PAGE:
Exclusive Q&A: East Coast Game Conference shows there’s more to Triangle hub than Epic, Fortnite

Apr 17, 2019 | News

Triangle Game Initiative co-president Walter Rotenberry.

ECGC is the largest developers conference on the East Coast, and one of our goals is to promote NC as a great place to live and do business.
– Walter Rotenberry, Triangle Game Initiative co-president

by Chantal Allam,  WRAL News — April 16, 2019.

RALEIGH — Back in 2005, Triangle Game Initiative co-president Walter Rotenberry started up the Digital Game Expo, shining a spotlight on North Carolina’s game industry.

In the intervening years, its following has exploded, causing organizers to move the conference into the Raleigh Convention Center and rebrand it as the East Coast Game Conference (ECGC).

Over the next few days, thousands are expected to gather once again for the event, bringing video game professionals from around the world to network and collaborate.

WRAL TechWire’s Chantal Allam recently got to chat with Rotenberry about the conference, and the local gaming scene. Here’s what he had to say.

  • Ok, so this is the 11th year of the East Coast Games Conference. What kind of turnout are you expecting, and why is this conference so important to the region?

We are expecting about 2,000 overall this year. We’re always hoping to break a record every year. ECGC is the largest developers conference on the East Coast, and one of our goals is to promote NC as a great place to live and do business. There will be people from all over the country and world here this week.  The Triangle has 40+ local game studios in the area, including some of the largest in the world.

The conference is extremely important because it brings developers from all over the world to talk to the people here. It’s the least expensive way for the students to engage and learn from people that are in the industry. The other big conference is in California, and that costs $1800. It’s really hard for a student to be able to meet and talk to people in the industry that they are trying to get into. 

  • What are some of the highlights of the show?

We always have a great speaker line up with some of the top designers, programmers, writers and artist from around the world. Also, indie developers get to compete for the best game at the show with the winner going on to London to compete in the international Indie Prize. Last year’s ECGC winner went on to win Best in Show in London, putting North Carolina on the world map for Indie development. New this year are game tournaments with over $70,000 in prizes thanks mostly to Barton College who will be starting their E-Sports team in the fall. High school seniors also get a free pass to today’s activities that start at 4pm.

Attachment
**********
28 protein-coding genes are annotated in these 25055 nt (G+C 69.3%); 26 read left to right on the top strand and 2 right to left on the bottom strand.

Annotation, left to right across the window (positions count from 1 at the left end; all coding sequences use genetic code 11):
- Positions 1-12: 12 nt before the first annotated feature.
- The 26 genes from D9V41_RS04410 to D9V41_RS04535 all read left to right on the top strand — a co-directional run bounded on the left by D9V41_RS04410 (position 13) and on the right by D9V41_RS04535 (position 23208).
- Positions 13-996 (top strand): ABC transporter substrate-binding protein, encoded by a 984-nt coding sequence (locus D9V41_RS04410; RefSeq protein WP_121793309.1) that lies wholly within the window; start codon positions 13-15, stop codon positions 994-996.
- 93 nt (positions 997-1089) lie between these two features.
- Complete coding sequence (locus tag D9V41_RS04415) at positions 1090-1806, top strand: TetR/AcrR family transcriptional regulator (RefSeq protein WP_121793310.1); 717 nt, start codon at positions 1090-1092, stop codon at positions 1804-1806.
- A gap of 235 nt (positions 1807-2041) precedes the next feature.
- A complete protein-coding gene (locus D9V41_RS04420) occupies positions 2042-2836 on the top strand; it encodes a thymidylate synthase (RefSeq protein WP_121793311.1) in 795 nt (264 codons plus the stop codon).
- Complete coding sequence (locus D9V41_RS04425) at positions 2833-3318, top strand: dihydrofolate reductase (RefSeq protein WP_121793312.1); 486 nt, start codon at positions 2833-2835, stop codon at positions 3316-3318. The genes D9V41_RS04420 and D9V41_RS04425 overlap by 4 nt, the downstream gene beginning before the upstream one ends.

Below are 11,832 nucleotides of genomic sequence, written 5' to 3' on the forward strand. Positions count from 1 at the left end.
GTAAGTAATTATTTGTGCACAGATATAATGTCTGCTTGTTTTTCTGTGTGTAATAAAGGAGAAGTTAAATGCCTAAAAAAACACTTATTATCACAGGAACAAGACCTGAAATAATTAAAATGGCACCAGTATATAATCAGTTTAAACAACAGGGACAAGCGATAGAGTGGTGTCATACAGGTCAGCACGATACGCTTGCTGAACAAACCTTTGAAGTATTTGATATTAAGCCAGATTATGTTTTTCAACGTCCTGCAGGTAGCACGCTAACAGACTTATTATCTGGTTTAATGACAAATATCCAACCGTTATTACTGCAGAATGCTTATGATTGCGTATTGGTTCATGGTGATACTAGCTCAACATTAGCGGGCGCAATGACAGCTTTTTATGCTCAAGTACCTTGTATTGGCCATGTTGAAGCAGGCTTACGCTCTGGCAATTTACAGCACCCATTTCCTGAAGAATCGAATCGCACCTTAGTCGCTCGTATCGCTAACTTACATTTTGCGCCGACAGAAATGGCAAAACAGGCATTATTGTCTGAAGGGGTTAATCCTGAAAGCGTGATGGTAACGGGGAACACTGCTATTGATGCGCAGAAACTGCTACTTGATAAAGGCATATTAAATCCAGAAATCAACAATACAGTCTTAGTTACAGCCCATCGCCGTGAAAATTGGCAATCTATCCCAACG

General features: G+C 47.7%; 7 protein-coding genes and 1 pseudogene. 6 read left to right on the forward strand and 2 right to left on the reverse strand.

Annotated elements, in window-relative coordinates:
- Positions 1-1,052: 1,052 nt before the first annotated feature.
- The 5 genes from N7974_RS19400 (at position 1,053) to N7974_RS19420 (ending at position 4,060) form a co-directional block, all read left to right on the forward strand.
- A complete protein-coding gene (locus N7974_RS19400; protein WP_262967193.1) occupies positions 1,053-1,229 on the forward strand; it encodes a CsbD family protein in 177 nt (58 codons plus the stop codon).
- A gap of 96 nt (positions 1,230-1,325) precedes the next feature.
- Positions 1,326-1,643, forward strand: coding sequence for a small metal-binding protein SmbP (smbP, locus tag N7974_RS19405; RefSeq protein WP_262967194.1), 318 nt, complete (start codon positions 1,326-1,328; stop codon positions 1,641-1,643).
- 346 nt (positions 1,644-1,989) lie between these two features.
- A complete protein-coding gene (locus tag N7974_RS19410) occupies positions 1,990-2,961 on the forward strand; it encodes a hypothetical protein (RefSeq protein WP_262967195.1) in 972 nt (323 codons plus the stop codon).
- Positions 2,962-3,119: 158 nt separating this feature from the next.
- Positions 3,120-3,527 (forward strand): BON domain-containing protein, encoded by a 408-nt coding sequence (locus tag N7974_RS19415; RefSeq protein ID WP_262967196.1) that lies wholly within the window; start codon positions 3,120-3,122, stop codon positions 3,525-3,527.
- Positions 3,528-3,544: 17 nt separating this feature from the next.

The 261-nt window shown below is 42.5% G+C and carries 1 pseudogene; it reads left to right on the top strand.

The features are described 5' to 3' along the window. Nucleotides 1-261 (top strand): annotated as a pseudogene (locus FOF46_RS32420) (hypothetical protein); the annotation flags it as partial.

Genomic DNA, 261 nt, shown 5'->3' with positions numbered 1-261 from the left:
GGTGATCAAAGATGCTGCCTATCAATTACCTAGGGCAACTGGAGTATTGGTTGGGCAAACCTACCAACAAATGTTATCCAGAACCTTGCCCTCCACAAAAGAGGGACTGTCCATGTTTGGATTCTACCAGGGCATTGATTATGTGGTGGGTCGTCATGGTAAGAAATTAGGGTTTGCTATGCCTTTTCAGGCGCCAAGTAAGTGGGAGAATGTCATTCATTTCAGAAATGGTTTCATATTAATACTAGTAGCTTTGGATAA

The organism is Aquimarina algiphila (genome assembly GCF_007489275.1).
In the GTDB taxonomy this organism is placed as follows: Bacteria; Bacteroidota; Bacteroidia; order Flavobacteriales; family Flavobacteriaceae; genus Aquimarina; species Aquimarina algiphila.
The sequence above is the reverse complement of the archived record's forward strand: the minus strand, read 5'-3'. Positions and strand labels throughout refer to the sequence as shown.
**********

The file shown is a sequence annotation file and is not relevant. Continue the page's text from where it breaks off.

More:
• What’s the next frontier in gaming – is it steam/streaming, the new Google offering, or is it more Battle Royales like Fortnite or both?

Streaming is becoming more and more important every year and this year T-Mobile will be streaming “True Gaming” live from the Raleigh Convention Center, we no longer need to be connected to a wire to stream. New offerings from Google and all of the mobile companies will be driving technology to be more and more realistic and games like Fortnite will continue to expand and grow with the technology.

  • You also serve as Wake Technical Community College’s associate professor of Computer and Data Science. Take us to the beginning. How did you get into gaming?

I had a student, Emanuel Whitley, in a computer programming class I taught at Wake Technical who asked a simple question: “Why do I have to go to Florida or Washington State to learn game development when we have some of the best companies right here in NC?” I then asked then-dean Witold Sieradzan, what we could do and he allowed me to go to a conference and do the research to start a new program.

  • You started and directed the Digital Game Expo in 2005 to help bring attention to NC’s game industry. That expo eventually morphed into the current ECGC. Tell us about the beginning, and how far the region has come in terms of the game industry.

Yes, our Digital Game Expo was extremely popular and we out grew Wake Tech, so we met with some of the local stakeholders and decided it was time to move downtown and make it an industry conference while maintaining its educational purpose.

  • How big a deal is it that Epic Games started right here in the Triangle. What does that mean for us going forward?

Epic Games is the largest employer of our game students from Wake Tech and is a tremendous asset to our community. We were already known in the industry as a gaming center, but Epic has really made it thrive. A lot of people use the technology that they created.

  • Is it safe to say that the Triangle is a gaming hub?

We are known as one of the game hubs. We were known for the “game engine” hub for quite a long time because we had the Unreal Engine by Epic and a couple of other game engine companies here as well. Epic has pretty well taken over that market now – the dominant portion of the game engine world right here in Wake County. It’s also developed more jobs and infrastructure for the gaming companies. If it wasn’t for the gaming technology, we might now have got people like Google and AT&T coming to lay their fiber because they require a lot of bandwidth to make things happen and some of the other companies see that and they’re investing in the Raleigh area.

  • There’s a lot more than Epic Games happening here. Any other companies to look out for?

Epic is growing fast; Ubisoft has expanded their studio this year, and from what I understand, that will continue. Limited Run Games co-founded by Josh Fairhurst — one of our first game students at Wake Tech — has become one the largest publisher and distributor of physical versions of games.

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